It’s… a lot. But Rosie is happy, and also didn’t I say this episode was going to be about pageants? So we gotta talk about how on earth she got into pageants. And because not all of our listeners are American, let me tell you about pageants. They’re… I mean, they’re a beauty competition. They call them scholarship competitions, but in what world do men have to wear swimsuits and ballgowns to get a scholarship? No world! That does not happen. If you’d like a great movie about pageants, I suggest two things: the cult classic “Drop Dead Gorgeous,” or the highly underrated “Miss Congeniality” with our girl Sandra Bullock.

Pageants work like this: First, you enter a local pageant, like Miss Fargo. And if you win, you can qualify for a state title like Miss North Dakota.

Rosie: So every pageant that you compete at, you win scholarship money and then the higher that you place in a pageant — so, like, if you get 2nd vs. 8th — you get more scholarship money for the higher you place. So my girlfriend had been signed up for this pageant, and she won. And so she was Miss North Dakota. And so I got to watch her, and kind of on her coattails, like, follow her and see what she was doing with this pageant thing. And it was never something she thought she would do, but she had a really good experience. And so after a few years of her kind of trying to convince me to do it, my senior year of college, she kind of posed it to me in this way. She said, you're already doing a lot of diversity, equity and inclusion, work. And if you decided to do this Miss North Dakota pageant, you'd be able to do it on a larger platform. It's one thing. Two, you're a performer, and you love to perform and sing, and there's a huge portion of this pageant that is talent. So that's the second thing. And lastly, you're about to graduate college. And guess what? You have student debt, and you can use this money — the scholarship money — towards your loans. And I was like, “Well, I'm interested!” All of a sudden. “I want to learn more.” [laughs]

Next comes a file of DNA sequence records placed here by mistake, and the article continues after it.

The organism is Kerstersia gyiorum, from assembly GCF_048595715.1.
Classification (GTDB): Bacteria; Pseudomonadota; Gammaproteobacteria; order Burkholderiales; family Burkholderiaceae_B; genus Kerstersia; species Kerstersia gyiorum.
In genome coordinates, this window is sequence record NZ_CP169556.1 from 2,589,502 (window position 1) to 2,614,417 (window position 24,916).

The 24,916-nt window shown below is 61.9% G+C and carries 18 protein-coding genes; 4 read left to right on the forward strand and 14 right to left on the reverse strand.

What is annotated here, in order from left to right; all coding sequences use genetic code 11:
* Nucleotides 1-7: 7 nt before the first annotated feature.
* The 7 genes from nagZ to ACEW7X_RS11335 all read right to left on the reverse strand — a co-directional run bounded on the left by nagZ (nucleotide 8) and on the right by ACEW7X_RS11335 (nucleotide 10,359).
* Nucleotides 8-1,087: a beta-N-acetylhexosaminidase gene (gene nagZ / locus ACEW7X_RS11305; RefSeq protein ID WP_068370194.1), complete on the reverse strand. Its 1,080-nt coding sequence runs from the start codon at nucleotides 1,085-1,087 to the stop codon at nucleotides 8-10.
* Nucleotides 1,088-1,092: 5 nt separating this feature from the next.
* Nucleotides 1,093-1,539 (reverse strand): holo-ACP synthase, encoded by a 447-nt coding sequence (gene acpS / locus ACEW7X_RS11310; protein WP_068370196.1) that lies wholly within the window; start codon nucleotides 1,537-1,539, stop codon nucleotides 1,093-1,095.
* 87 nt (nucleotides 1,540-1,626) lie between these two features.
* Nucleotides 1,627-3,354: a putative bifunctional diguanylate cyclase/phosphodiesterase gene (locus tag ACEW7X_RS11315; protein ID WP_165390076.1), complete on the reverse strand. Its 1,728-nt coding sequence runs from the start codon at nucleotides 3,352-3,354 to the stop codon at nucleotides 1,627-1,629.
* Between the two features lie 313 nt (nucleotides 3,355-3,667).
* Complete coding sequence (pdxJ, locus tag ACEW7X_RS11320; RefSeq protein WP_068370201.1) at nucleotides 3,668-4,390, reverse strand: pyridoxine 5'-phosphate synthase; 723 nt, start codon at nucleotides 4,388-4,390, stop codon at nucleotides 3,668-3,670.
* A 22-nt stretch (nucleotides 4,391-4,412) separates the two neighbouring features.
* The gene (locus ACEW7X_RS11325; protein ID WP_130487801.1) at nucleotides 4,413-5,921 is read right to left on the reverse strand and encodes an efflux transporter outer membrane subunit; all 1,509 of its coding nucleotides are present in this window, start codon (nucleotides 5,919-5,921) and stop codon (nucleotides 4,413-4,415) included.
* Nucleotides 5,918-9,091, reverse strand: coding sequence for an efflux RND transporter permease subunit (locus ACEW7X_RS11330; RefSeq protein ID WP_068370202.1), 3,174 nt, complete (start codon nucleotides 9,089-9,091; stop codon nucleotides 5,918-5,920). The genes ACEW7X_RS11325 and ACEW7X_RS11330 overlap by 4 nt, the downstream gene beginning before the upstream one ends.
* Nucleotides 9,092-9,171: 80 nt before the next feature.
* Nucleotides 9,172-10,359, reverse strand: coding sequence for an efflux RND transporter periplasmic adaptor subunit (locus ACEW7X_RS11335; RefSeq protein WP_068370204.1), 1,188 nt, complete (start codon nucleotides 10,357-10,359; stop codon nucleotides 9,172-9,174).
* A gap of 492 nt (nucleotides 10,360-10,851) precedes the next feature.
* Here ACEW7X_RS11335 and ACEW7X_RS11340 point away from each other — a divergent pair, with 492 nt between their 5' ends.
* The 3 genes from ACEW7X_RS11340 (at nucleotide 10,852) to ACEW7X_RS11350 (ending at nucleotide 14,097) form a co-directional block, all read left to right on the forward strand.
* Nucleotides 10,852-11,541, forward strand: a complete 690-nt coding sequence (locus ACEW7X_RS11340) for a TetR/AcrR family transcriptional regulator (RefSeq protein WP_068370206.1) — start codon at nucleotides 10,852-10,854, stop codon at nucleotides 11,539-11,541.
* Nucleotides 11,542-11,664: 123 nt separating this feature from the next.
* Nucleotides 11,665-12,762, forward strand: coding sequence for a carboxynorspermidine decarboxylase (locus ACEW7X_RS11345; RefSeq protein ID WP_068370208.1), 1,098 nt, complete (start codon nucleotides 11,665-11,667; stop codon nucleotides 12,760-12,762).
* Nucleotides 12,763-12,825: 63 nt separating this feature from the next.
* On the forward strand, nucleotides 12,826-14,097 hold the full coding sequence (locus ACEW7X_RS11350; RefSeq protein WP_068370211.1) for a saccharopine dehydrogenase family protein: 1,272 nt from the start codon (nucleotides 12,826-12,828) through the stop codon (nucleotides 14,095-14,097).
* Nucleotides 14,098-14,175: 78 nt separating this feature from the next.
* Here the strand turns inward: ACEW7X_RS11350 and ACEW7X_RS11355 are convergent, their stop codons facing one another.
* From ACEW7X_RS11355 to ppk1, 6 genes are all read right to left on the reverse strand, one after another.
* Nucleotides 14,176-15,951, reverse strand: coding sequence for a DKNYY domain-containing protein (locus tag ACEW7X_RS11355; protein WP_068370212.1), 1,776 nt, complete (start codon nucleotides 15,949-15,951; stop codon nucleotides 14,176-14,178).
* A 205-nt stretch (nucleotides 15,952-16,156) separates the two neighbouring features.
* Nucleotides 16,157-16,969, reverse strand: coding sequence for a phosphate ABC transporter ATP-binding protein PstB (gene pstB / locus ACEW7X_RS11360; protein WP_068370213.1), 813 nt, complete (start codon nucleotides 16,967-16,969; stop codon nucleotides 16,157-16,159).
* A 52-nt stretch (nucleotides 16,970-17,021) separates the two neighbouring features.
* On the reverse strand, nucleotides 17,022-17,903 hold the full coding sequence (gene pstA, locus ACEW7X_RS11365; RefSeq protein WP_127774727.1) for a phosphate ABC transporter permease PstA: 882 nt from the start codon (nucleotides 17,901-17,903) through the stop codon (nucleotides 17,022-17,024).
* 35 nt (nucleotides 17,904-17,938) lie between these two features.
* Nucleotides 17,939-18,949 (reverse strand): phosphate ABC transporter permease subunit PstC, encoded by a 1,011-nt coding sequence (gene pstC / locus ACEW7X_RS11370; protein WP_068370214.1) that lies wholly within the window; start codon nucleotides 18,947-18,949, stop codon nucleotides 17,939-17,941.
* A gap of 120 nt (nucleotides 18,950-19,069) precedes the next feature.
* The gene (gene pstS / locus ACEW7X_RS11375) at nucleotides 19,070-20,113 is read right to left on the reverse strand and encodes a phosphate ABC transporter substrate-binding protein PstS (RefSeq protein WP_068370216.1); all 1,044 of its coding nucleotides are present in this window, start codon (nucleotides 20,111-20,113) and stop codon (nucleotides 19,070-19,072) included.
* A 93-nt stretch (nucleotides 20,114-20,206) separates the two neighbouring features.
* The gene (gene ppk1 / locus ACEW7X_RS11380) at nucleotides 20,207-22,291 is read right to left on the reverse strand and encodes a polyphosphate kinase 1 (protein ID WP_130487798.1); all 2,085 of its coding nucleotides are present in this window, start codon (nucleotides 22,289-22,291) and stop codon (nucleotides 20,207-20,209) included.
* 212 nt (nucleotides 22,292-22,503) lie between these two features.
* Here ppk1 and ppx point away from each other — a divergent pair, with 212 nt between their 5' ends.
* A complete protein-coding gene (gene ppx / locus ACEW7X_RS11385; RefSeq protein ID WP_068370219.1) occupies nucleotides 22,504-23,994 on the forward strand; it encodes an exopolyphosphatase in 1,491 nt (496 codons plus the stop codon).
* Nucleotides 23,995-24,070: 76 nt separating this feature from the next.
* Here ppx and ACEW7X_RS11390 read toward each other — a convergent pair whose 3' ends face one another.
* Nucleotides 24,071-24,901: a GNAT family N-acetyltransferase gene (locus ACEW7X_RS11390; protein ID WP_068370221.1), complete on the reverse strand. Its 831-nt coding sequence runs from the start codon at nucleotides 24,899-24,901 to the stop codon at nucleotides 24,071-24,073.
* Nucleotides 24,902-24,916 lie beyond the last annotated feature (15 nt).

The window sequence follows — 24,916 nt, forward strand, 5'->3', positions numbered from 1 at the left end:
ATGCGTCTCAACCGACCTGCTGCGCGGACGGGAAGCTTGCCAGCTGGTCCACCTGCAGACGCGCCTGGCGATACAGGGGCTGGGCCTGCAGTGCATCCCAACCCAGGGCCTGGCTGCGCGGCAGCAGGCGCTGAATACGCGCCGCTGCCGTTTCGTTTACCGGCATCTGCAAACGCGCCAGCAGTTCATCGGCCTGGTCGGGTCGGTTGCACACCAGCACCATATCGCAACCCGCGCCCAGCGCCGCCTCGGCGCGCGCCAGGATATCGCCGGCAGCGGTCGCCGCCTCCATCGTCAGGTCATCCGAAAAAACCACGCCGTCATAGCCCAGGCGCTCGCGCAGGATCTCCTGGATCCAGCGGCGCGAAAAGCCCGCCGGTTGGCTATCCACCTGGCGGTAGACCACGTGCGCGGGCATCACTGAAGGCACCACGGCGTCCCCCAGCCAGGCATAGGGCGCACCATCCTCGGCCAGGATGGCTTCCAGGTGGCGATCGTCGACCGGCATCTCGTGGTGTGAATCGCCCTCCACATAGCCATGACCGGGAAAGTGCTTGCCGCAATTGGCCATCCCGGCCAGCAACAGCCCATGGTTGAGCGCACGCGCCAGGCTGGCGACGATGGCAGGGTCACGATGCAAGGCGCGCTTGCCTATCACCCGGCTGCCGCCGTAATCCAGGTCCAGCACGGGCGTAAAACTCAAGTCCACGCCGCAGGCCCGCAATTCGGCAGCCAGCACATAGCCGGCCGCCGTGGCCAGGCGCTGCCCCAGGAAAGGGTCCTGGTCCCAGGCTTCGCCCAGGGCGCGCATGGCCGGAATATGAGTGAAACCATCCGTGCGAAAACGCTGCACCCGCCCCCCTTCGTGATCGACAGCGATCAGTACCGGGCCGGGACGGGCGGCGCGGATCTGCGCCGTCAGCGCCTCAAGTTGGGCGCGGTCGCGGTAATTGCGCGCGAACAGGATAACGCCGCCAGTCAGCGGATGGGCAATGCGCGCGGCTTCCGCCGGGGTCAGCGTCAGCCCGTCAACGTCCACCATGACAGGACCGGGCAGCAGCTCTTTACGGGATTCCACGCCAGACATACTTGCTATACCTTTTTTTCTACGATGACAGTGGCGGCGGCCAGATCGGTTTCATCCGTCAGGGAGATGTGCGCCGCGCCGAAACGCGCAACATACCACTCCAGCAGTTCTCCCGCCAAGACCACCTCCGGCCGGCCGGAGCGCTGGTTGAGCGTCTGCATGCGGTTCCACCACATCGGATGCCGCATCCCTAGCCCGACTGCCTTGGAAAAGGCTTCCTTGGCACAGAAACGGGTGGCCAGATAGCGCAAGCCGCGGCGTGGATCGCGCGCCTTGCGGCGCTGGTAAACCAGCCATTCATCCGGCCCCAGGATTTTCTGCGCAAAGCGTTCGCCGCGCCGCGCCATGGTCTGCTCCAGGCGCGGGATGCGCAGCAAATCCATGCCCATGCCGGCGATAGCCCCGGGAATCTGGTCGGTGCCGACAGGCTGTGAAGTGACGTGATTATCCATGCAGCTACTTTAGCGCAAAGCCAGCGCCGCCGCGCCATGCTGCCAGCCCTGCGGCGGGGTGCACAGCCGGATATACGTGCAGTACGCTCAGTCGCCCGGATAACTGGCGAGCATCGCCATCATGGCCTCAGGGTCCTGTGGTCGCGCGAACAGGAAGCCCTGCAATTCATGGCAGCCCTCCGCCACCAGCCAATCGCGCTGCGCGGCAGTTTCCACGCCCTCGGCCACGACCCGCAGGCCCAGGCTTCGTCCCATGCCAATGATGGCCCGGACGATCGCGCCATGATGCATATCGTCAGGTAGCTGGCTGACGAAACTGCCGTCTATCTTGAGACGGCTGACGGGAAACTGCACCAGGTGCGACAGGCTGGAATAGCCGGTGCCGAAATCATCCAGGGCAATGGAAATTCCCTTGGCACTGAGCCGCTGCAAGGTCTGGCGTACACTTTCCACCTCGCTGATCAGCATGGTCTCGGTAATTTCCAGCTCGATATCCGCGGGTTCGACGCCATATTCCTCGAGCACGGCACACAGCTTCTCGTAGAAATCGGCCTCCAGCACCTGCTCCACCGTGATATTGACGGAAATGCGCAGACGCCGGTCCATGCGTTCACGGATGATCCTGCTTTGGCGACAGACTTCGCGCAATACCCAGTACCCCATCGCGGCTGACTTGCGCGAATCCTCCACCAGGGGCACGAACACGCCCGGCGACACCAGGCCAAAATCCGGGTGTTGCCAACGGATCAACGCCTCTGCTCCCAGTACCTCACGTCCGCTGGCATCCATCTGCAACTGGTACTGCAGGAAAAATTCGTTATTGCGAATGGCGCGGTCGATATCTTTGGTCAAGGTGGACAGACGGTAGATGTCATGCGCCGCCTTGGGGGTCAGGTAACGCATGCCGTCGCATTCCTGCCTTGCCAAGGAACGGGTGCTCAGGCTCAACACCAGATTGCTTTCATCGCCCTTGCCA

So Rosie gets more information and she decides to compete. 

Nora: So what is your first competition like?